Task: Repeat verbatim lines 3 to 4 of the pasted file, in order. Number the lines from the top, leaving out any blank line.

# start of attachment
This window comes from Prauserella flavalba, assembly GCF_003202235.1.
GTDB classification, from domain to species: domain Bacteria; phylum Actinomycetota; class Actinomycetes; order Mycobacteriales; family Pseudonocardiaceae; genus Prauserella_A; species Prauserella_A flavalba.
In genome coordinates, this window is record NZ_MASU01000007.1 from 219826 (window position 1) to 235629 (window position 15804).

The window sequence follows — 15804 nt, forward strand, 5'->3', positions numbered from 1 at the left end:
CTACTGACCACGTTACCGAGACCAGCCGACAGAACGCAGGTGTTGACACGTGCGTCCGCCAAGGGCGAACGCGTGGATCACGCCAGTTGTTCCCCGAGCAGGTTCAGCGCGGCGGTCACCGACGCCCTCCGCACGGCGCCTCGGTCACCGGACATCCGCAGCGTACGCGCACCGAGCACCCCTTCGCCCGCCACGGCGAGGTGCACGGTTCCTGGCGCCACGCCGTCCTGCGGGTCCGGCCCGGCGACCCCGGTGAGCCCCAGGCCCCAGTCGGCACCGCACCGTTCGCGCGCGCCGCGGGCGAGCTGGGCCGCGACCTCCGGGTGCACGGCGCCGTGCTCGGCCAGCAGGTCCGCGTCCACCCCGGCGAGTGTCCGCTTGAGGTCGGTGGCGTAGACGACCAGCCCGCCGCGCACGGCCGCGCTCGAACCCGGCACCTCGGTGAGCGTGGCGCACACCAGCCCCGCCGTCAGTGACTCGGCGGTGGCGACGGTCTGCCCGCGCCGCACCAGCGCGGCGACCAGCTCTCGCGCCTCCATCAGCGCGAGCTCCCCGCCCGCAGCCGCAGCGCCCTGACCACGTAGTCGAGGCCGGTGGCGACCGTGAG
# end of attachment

In genome coordinates, this window is record NZ_MASU01000007.1 from 219826 (window position 1) to 235629 (window position 15804).

The window sequence follows — 15804 nt, forward strand, 5'->3', positions numbered from 1 at the left end: